Yesterday I was reading through a thread on Metafilter from a person asking “How do you know you’re in the wrong religion?”
There were, of course, plenty of people speaking against religion altogether, but one post, from Pater Aletheias, really stood out, and I figured I’d quote some of it, as I think it’s worth repeating.
Read some books that have gracious, appreciative looks at various Christian traditions. So much of what we get exposed to are distorted, bitter rants against other believers, we need some kind-heart appreciations of the best in other fellowships.
Boy is this the truth. I remember learning about Catholicism through Teresa, and seeing so much misinformation being swept away by actual facts. Most people, when looking into other denominations or religions, look for information from their current denomination, and thusly only get outsider views from people who most likely only had the intention to lead people away from said belief system. I realized most of what I knew about Catholicism came from a frou page pamphlet. Could you summarize your entire belief system in four wallet-sized pages?
What I realized is that no one denomination can faithfully represent Christ. He is too multifaceted for us to contain. We all get some things right and a lot wrong. And we do nothing perfectly. The whole point of the cross is that we can’t really get it right, so we rely on grace. And if we want grace for our own failings, we should freely offer it when others fail.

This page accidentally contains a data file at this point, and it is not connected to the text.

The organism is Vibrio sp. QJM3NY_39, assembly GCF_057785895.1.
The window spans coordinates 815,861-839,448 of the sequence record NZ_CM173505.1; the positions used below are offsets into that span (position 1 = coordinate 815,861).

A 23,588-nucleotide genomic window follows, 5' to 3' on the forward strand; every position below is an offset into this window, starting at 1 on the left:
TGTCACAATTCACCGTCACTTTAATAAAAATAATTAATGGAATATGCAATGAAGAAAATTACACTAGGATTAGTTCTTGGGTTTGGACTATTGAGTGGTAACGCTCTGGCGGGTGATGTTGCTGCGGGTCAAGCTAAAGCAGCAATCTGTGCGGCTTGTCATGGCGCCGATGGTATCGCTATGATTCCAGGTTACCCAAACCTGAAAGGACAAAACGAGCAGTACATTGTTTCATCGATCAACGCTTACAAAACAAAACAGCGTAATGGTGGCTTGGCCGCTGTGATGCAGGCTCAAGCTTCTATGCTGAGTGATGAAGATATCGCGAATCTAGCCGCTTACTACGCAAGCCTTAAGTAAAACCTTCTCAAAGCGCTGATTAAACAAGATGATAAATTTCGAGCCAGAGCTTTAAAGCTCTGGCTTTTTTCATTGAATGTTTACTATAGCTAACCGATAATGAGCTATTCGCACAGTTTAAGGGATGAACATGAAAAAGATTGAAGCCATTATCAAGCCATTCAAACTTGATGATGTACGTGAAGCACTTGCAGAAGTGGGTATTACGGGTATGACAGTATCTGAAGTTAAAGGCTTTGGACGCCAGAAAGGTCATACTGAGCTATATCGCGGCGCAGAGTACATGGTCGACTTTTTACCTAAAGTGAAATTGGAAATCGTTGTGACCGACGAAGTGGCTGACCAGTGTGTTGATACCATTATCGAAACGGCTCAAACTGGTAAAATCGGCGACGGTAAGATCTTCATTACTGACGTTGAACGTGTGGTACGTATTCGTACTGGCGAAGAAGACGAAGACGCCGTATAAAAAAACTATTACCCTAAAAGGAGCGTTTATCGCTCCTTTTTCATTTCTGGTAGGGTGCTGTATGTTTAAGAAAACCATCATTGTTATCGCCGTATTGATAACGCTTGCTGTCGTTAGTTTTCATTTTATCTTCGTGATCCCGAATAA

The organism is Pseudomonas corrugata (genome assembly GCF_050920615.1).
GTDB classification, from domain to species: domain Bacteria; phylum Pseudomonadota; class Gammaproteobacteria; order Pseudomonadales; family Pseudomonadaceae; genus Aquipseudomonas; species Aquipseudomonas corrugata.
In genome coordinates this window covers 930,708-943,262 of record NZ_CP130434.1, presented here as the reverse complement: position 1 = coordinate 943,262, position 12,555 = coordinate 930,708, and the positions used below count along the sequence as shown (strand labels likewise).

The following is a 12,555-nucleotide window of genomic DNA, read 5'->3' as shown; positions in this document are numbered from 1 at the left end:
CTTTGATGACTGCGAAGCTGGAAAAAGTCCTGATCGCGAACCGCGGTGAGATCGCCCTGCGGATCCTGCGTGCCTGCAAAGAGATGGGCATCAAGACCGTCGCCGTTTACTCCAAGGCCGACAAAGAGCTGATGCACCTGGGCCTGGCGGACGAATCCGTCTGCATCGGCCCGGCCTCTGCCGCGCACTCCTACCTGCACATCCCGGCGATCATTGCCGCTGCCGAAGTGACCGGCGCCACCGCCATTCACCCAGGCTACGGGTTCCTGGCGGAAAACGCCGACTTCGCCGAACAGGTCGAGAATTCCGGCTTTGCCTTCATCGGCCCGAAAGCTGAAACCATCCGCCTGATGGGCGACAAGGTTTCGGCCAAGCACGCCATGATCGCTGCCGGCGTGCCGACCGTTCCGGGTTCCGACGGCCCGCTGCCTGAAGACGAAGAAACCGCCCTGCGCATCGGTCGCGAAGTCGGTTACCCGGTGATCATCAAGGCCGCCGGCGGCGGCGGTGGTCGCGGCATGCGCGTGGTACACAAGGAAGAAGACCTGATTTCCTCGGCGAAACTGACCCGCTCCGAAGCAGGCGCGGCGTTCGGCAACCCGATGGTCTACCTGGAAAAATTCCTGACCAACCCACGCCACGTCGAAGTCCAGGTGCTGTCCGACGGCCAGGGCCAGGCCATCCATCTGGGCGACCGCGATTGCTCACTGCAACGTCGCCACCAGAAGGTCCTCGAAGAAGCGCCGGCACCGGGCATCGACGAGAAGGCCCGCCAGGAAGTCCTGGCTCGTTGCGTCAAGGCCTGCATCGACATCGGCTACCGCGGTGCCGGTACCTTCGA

And what good would it do me if God forgave my sins but not my erroneous beliefs? I can no more believe perfectly than I can act perfectly. Grace that doesn’t cover doctrinal errors does me no good at all–it would still come down to me having to get something exactly right to earn my salvation, which is completely counter to the story of Christ. If it depends on my perfection regarding anything–speaking in tongues, baptism, Trinitarian doctrine–then I’m damned already, because I just can’t get it right.
His grace is broad and deep. It isn’t the case that we have to be in the “right” denomination. There isn’t one. That doesn’t mean that some aren’t healthier than others, or that you shouldn’t move to one that is less sectarian. But that move won’t save or damn you. God’s love is bigger than that.
I don’t think there’s much I can add to that.
You can read Pater’s full comment here.